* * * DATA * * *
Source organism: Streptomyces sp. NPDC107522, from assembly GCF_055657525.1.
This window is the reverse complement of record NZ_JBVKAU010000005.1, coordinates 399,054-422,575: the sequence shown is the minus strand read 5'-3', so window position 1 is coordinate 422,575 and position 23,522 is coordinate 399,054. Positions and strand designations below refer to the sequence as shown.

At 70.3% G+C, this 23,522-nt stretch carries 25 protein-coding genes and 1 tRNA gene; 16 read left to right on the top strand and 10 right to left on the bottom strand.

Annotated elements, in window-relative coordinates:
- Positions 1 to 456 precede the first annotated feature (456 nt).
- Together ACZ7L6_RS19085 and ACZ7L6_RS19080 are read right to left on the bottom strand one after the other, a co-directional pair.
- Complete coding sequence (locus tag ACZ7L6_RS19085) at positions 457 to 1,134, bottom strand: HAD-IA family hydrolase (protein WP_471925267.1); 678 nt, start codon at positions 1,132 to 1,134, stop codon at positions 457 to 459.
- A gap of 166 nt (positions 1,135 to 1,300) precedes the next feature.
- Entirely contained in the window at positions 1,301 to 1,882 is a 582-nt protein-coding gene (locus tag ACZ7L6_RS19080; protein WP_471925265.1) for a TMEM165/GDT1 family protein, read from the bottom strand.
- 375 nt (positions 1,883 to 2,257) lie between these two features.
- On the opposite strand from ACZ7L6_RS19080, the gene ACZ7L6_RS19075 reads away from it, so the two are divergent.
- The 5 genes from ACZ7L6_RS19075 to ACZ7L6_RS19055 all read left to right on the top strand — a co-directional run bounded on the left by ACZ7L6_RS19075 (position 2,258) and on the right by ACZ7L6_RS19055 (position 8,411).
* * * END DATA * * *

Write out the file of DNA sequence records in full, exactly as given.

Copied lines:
Source organism: Streptomyces sp. NPDC107522, from assembly GCF_055657525.1.
This window is the reverse complement of record NZ_JBVKAU010000005.1, coordinates 399,054-422,575: the sequence shown is the minus strand read 5'-3', so window position 1 is coordinate 422,575 and position 23,522 is coordinate 399,054. Positions and strand designations below refer to the sequence as shown.

At 70.3% G+C, this 23,522-nt stretch carries 25 protein-coding genes and 1 tRNA gene; 16 read left to right on the top strand and 10 right to left on the bottom strand.

Annotated elements, in window-relative coordinates:
- Positions 1 to 456 precede the first annotated feature (456 nt).
- Together ACZ7L6_RS19085 and ACZ7L6_RS19080 are read right to left on the bottom strand one after the other, a co-directional pair.
- Complete coding sequence (locus tag ACZ7L6_RS19085) at positions 457 to 1,134, bottom strand: HAD-IA family hydrolase (protein WP_471925267.1); 678 nt, start codon at positions 1,132 to 1,134, stop codon at positions 457 to 459.
- A gap of 166 nt (positions 1,135 to 1,300) precedes the next feature.
- Entirely contained in the window at positions 1,301 to 1,882 is a 582-nt protein-coding gene (locus tag ACZ7L6_RS19080; protein WP_471925265.1) for a TMEM165/GDT1 family protein, read from the bottom strand.
- 375 nt (positions 1,883 to 2,257) lie between these two features.
- On the opposite strand from ACZ7L6_RS19080, the gene ACZ7L6_RS19075 reads away from it, so the two are divergent.
- The 5 genes from ACZ7L6_RS19075 to ACZ7L6_RS19055 all read left to right on the top strand — a co-directional run bounded on the left by ACZ7L6_RS19075 (position 2,258) and on the right by ACZ7L6_RS19055 (position 8,411).